Adafruit Feather HUZZAH ESP8266 on macOS 10.13 High Sierra

Introduction

A long time ago I tried to use the EtherTen from freetronics to build a network-connected temperature and humidity sensor. Simple, right? Although I got it to work it was unreliable. I don't know how or why, but it would lock up and I had to power cycle it to restart it. So this project has been on the back burner for a long time.

Image: freetrhonics EtherTen

I recently bought an Adafruit HUZZAH ESP8266 Breakout board and RHT03 sensor and breadboarded the project again, as per my previous blog post Example Ruby on Rails Arduino Project. This time it was reliable.
Image: Adafruit HUZZAH ESP8266

When I bought a second round of hardware to build a seconds sensor (which now has a cool 3D printed case by the way) I saw the Adafruit Feather range which includes the Feather HUZZAH ESP8266. This has the same WiFi board so it should be as reliable as what I've been using. There's also a great range of "feather wings", so I grabbed a CharlieWing to use as a display for my temperature monitoring project. While reading up on Feathers I found there's no need to do the dance with the GPIO and Reset buttons to get the Arduino IDE to load to the board every ... single ... time.

The rest of this blog post is about getting the CharlieWing up and running on macOS 10.13 High Sierra.

Arduino

I followed Adafruit's instructions to get the Feather HUZZAH working but, as per as the boxout on the page, the built-in driver didn't work. Before I cover how I fixed it (using their instructions, naturally) I'll show you what I could find out about the issue.

Hardware Debugging

Plugging the Feather HUZZAH into a USB port caused a few LEDs to blink, so that was good. I went to the Arduino IDE to ensure the port appeared there but it didn't.

Arduino port missing.

I did some quick Googling to work out how to enumerate the USB devices connected to the system and came up with ioreg -p IOSUB

 ~: ioreg -p IOUSB  
 +-o Root <class IORegistryEntry, id 0x100000100, retain 15>  
  +-o AppleUSBXHCI Root Hub Simulation@14000000 <class AppleUSBRootHubDevice, id 0x10000032a, registered, matched, active, busy 0 (4 ms), retain 12>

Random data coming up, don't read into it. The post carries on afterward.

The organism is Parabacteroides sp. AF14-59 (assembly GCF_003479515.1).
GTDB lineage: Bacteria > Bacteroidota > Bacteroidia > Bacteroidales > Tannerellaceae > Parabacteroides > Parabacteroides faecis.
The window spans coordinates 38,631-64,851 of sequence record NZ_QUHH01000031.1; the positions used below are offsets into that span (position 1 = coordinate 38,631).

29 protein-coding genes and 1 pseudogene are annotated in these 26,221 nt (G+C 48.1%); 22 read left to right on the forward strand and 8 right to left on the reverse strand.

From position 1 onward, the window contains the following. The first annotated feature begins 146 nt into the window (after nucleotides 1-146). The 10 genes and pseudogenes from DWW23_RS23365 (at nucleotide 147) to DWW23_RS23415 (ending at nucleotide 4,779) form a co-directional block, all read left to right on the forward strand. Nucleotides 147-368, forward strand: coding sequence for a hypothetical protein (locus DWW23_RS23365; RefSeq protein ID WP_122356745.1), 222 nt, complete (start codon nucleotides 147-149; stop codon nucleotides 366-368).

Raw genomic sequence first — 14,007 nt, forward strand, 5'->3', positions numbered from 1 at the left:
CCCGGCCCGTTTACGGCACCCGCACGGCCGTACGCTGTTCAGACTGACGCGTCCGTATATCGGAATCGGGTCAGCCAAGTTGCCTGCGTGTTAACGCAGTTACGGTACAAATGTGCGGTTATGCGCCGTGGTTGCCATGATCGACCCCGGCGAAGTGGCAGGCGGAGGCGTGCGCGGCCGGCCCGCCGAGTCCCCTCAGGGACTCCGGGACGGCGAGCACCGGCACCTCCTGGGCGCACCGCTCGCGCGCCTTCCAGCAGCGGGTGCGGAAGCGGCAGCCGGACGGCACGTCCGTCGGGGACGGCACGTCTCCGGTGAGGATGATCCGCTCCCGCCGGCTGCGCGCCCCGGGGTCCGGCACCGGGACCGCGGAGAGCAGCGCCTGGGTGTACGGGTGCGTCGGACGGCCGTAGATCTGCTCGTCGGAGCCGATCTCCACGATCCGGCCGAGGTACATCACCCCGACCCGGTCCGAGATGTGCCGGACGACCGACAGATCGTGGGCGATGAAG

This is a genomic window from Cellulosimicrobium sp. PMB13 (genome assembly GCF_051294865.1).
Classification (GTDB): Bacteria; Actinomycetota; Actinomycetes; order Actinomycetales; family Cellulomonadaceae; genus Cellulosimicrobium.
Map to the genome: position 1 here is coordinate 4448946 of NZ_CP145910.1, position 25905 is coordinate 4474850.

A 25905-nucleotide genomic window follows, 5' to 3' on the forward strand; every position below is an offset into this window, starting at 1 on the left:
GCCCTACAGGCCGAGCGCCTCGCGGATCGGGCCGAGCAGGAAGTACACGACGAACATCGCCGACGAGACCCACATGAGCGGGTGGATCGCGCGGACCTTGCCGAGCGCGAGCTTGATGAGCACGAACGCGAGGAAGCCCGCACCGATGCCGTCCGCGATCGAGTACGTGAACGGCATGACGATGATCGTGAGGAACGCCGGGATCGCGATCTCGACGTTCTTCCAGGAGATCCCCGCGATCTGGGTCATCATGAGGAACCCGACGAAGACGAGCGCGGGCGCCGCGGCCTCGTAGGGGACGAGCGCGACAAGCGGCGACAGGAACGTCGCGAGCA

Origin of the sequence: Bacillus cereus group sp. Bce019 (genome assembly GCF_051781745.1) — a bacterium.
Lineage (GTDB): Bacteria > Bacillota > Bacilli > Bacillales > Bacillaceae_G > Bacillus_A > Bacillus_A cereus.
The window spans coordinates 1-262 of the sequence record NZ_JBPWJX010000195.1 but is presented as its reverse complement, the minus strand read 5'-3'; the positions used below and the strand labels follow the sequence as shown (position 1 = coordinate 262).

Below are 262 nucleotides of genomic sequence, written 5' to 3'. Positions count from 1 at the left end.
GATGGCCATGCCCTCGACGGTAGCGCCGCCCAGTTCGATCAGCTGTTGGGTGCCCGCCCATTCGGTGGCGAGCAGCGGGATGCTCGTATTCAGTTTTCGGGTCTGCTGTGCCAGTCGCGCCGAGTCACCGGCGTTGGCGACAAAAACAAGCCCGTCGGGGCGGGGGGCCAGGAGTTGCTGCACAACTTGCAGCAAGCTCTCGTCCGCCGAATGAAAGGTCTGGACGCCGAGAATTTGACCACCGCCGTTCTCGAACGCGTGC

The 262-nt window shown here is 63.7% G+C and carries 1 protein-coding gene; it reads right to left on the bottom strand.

+-o Apple Internal Keyboard / Trackpad@14400000 <class AppleUSBDevice, id 0x100000345, registered, matched, active, busy 0 (63 ms), retain 22>  
   +-o Bluetooth USB Host Controller@14300000 <class AppleUSBDevice, id 0x100000498, registered, matched, active, busy 0 (4 ms), retain 24>  
   +-o Expansion@14500000 <class AppleUSBDevice, id 0x100002d28, registered, matched, active, busy 0 (8 ms), retain 14>  
   +-o CP2104 USB to UART Bridge Controller@14200000 <class AppleUSBDevice, id 0x1000031c2, registered, matched, active, busy 0 (8 ms), retain 14>  
 ~:   

Ah, interesting. I guessed the last device (CP2104...) was the Feather HUZZAH. I unplugged it from the USB port and ran the command again. Bingo.

 ~: ioreg -p IOUSB  
 +-o Root <class IORegistryEntry, id 0x100000100, retain 15>  
  +-o AppleUSBXHCI Root Hub Simulation@14000000 <class AppleUSBRootHubDevice, id 0x10000032a, registered, matched, active, busy 0 (4 ms), retain 14>  
   +-o Apple Internal Keyboard / Trackpad@14400000 <class AppleUSBDevice, id 0x100000345, registered, matched, active, busy 0 (63 ms), retain 25>  
   +-o Bluetooth USB Host Controller@14300000 <class AppleUSBDevice, id 0x100000498, registered, matched, active, busy 0 (4 ms), retain 27>  
   +-o Expansion@14500000 <class AppleUSBDevice, id 0x100002d28, registered, matched, active, busy 0 (8 ms), retain 17>  
 ~: